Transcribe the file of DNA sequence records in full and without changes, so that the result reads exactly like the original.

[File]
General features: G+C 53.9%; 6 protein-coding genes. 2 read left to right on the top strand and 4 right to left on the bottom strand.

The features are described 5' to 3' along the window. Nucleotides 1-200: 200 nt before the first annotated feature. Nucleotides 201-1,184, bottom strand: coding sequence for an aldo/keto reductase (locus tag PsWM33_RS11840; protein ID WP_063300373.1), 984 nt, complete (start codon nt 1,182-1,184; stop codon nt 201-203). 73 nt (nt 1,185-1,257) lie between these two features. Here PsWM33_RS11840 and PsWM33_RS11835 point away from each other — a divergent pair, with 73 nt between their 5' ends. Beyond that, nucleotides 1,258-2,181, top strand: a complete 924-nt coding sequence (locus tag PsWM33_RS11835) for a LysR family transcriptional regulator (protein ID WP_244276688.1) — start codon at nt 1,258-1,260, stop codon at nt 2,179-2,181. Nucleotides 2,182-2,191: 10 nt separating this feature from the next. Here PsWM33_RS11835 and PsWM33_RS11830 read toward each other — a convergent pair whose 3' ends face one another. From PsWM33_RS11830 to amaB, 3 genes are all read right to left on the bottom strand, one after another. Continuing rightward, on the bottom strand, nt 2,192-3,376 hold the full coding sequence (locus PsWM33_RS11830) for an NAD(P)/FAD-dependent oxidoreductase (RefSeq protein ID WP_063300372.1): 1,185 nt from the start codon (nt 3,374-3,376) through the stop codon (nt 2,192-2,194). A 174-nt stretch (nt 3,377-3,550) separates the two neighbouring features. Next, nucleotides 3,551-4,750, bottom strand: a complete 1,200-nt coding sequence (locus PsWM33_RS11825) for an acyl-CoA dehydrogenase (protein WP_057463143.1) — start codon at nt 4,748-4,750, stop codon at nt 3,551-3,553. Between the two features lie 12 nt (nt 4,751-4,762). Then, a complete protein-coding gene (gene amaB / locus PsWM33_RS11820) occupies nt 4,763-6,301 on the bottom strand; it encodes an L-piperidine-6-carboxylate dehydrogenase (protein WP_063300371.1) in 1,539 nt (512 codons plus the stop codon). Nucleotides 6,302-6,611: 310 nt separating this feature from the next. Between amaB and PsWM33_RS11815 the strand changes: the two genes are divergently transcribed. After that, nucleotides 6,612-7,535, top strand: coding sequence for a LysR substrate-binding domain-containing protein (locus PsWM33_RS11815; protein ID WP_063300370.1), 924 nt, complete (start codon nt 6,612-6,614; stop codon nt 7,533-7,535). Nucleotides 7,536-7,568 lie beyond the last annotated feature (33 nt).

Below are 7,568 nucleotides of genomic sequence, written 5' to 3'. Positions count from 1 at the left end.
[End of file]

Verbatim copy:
General features: G+C 53.9%; 6 protein-coding genes. 2 read left to right on the top strand and 4 right to left on the bottom strand.

The features are described 5' to 3' along the window. Nucleotides 1-200: 200 nt before the first annotated feature. Nucleotides 201-1,184, bottom strand: coding sequence for an aldo/keto reductase (locus tag PsWM33_RS11840; protein ID WP_063300373.1), 984 nt, complete (start codon nt 1,182-1,184; stop codon nt 201-203). 73 nt (nt 1,185-1,257) lie between these two features. Here PsWM33_RS11840 and PsWM33_RS11835 point away from each other — a divergent pair, with 73 nt between their 5' ends. Beyond that, nucleotides 1,258-2,181, top strand: a complete 924-nt coding sequence (locus tag PsWM33_RS11835) for a LysR family transcriptional regulator (protein ID WP_244276688.1) — start codon at nt 1,258-1,260, stop codon at nt 2,179-2,181. Nucleotides 2,182-2,191: 10 nt separating this feature from the next. Here PsWM33_RS11835 and PsWM33_RS11830 read toward each other — a convergent pair whose 3' ends face one another. From PsWM33_RS11830 to amaB, 3 genes are all read right to left on the bottom strand, one after another. Continuing rightward, on the bottom strand, nt 2,192-3,376 hold the full coding sequence (locus PsWM33_RS11830) for an NAD(P)/FAD-dependent oxidoreductase (RefSeq protein ID WP_063300372.1): 1,185 nt from the start codon (nt 3,374-3,376) through the stop codon (nt 2,192-2,194). A 174-nt stretch (nt 3,377-3,550) separates the two neighbouring features. Next, nucleotides 3,551-4,750, bottom strand: a complete 1,200-nt coding sequence (locus PsWM33_RS11825) for an acyl-CoA dehydrogenase (protein WP_057463143.1) — start codon at nt 4,748-4,750, stop codon at nt 3,551-3,553. Between the two features lie 12 nt (nt 4,751-4,762). Then, a complete protein-coding gene (gene amaB / locus PsWM33_RS11820) occupies nt 4,763-6,301 on the bottom strand; it encodes an L-piperidine-6-carboxylate dehydrogenase (protein WP_063300371.1) in 1,539 nt (512 codons plus the stop codon). Nucleotides 6,302-6,611: 310 nt separating this feature from the next. Between amaB and PsWM33_RS11815 the strand changes: the two genes are divergently transcribed. After that, nucleotides 6,612-7,535, top strand: coding sequence for a LysR substrate-binding domain-containing protein (locus PsWM33_RS11815; protein ID WP_063300370.1), 924 nt, complete (start codon nt 6,612-6,614; stop codon nt 7,533-7,535). Nucleotides 7,536-7,568 lie beyond the last annotated feature (33 nt).

Below are 7,568 nucleotides of genomic sequence, written 5' to 3'. Positions count from 1 at the left end.